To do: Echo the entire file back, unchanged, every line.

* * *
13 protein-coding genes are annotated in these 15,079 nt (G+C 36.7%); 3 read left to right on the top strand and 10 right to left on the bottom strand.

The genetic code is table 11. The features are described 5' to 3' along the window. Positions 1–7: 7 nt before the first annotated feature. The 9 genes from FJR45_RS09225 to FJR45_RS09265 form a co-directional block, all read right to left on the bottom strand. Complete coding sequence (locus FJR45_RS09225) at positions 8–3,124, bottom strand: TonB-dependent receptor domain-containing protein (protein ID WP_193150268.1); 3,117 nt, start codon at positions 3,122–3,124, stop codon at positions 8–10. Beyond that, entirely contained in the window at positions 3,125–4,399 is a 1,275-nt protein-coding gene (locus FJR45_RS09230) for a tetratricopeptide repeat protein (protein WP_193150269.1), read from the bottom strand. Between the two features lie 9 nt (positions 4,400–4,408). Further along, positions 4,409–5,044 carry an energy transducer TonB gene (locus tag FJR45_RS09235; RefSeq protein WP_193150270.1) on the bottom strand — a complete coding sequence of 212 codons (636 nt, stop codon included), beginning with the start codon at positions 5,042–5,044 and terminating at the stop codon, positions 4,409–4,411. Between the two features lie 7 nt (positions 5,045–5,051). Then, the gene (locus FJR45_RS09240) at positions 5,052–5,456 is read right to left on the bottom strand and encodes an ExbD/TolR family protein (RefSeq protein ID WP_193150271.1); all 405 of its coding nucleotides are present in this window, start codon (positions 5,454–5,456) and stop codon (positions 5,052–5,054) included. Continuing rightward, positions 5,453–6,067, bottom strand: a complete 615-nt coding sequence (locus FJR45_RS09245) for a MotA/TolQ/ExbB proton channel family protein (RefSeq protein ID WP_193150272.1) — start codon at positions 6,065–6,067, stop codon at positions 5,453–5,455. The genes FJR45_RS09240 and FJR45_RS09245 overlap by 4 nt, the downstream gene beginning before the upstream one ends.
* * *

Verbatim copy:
13 protein-coding genes are annotated in these 15,079 nt (G+C 36.7%); 3 read left to right on the top strand and 10 right to left on the bottom strand.

The genetic code is table 11. The features are described 5' to 3' along the window. Positions 1–7: 7 nt before the first annotated feature. The 9 genes from FJR45_RS09225 to FJR45_RS09265 form a co-directional block, all read right to left on the bottom strand. Complete coding sequence (locus FJR45_RS09225) at positions 8–3,124, bottom strand: TonB-dependent receptor domain-containing protein (protein ID WP_193150268.1); 3,117 nt, start codon at positions 3,122–3,124, stop codon at positions 8–10. Beyond that, entirely contained in the window at positions 3,125–4,399 is a 1,275-nt protein-coding gene (locus FJR45_RS09230) for a tetratricopeptide repeat protein (protein WP_193150269.1), read from the bottom strand. Between the two features lie 9 nt (positions 4,400–4,408). Further along, positions 4,409–5,044 carry an energy transducer TonB gene (locus tag FJR45_RS09235; RefSeq protein WP_193150270.1) on the bottom strand — a complete coding sequence of 212 codons (636 nt, stop codon included), beginning with the start codon at positions 5,042–5,044 and terminating at the stop codon, positions 4,409–4,411. Between the two features lie 7 nt (positions 5,045–5,051). Then, the gene (locus FJR45_RS09240) at positions 5,052–5,456 is read right to left on the bottom strand and encodes an ExbD/TolR family protein (RefSeq protein ID WP_193150271.1); all 405 of its coding nucleotides are present in this window, start codon (positions 5,454–5,456) and stop codon (positions 5,052–5,054) included. Continuing rightward, positions 5,453–6,067, bottom strand: a complete 615-nt coding sequence (locus FJR45_RS09245) for a MotA/TolQ/ExbB proton channel family protein (RefSeq protein ID WP_193150272.1) — start codon at positions 6,065–6,067, stop codon at positions 5,453–5,455. The genes FJR45_RS09240 and FJR45_RS09245 overlap by 4 nt, the downstream gene beginning before the upstream one ends.